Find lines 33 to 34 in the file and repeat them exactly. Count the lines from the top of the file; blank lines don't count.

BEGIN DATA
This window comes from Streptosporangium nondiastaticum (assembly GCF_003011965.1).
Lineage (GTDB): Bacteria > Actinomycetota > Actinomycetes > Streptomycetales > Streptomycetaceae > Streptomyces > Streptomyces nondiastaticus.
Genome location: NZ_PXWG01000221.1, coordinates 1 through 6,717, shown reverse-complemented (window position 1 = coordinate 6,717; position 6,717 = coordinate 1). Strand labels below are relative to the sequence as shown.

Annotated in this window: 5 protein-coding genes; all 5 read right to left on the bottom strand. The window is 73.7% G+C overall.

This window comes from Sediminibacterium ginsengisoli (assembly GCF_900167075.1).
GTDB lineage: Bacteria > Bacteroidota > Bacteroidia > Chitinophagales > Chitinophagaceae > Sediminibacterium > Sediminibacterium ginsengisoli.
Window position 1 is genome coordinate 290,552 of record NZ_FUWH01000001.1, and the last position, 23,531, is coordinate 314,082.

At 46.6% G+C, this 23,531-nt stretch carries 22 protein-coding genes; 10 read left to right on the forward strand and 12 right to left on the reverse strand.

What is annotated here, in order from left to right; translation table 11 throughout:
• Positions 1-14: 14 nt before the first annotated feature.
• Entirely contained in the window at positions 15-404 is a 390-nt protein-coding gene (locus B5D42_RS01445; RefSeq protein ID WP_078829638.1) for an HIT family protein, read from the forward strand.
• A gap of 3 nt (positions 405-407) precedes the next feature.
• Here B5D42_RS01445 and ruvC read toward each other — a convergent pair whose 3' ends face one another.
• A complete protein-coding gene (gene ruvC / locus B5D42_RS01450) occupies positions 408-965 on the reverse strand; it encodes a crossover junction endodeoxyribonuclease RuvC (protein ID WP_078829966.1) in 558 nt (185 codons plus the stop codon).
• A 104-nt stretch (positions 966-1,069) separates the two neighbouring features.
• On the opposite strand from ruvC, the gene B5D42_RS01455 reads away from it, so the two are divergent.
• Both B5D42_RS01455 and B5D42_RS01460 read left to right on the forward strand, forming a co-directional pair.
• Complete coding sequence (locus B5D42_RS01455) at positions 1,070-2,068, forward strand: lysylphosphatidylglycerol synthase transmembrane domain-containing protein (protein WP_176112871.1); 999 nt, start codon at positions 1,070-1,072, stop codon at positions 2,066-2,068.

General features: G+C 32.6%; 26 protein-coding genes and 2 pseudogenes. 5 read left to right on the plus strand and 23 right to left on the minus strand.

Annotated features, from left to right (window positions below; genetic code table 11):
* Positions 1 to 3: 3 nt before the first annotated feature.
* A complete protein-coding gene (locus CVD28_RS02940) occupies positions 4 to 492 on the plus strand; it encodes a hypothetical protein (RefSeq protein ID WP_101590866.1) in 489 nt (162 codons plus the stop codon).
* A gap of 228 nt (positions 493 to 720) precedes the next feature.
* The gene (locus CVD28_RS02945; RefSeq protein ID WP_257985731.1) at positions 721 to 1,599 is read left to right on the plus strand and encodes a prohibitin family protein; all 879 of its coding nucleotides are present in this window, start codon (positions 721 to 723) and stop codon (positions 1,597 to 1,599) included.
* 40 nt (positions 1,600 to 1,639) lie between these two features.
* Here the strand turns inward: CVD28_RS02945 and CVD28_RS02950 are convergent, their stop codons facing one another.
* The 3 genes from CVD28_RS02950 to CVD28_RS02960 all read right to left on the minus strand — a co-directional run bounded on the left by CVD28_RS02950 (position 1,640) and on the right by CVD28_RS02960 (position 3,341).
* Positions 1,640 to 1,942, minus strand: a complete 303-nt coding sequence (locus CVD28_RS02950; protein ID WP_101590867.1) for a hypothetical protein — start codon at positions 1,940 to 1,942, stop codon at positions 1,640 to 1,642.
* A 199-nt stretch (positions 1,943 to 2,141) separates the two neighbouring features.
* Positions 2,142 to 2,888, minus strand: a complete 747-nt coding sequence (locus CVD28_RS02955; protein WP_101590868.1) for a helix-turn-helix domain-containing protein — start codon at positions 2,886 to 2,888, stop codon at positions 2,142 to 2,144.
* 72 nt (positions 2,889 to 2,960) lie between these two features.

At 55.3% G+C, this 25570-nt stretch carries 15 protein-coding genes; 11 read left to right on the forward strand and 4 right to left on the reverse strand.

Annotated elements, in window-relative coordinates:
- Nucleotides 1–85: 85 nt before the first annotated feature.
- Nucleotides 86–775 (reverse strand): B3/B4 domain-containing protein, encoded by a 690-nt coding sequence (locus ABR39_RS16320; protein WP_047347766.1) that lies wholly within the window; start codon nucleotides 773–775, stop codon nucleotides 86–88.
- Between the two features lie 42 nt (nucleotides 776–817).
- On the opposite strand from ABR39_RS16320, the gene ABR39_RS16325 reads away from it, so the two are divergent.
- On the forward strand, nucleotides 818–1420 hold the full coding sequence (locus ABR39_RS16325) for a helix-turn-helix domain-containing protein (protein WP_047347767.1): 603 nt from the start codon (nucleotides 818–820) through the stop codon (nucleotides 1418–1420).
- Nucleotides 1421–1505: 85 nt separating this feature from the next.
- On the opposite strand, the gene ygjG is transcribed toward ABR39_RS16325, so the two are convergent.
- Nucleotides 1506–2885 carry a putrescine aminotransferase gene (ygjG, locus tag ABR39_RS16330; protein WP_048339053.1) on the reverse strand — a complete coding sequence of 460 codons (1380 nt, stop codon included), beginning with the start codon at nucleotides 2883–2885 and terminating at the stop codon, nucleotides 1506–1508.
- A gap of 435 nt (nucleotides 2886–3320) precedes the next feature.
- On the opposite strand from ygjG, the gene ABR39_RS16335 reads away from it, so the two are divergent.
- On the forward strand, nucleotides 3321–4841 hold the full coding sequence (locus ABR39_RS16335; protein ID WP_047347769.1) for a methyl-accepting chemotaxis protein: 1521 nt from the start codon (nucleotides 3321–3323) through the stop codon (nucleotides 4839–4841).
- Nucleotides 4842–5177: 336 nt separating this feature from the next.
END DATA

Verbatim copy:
Annotated elements, in window-relative coordinates:
- Nucleotides 1–85: 85 nt before the first annotated feature.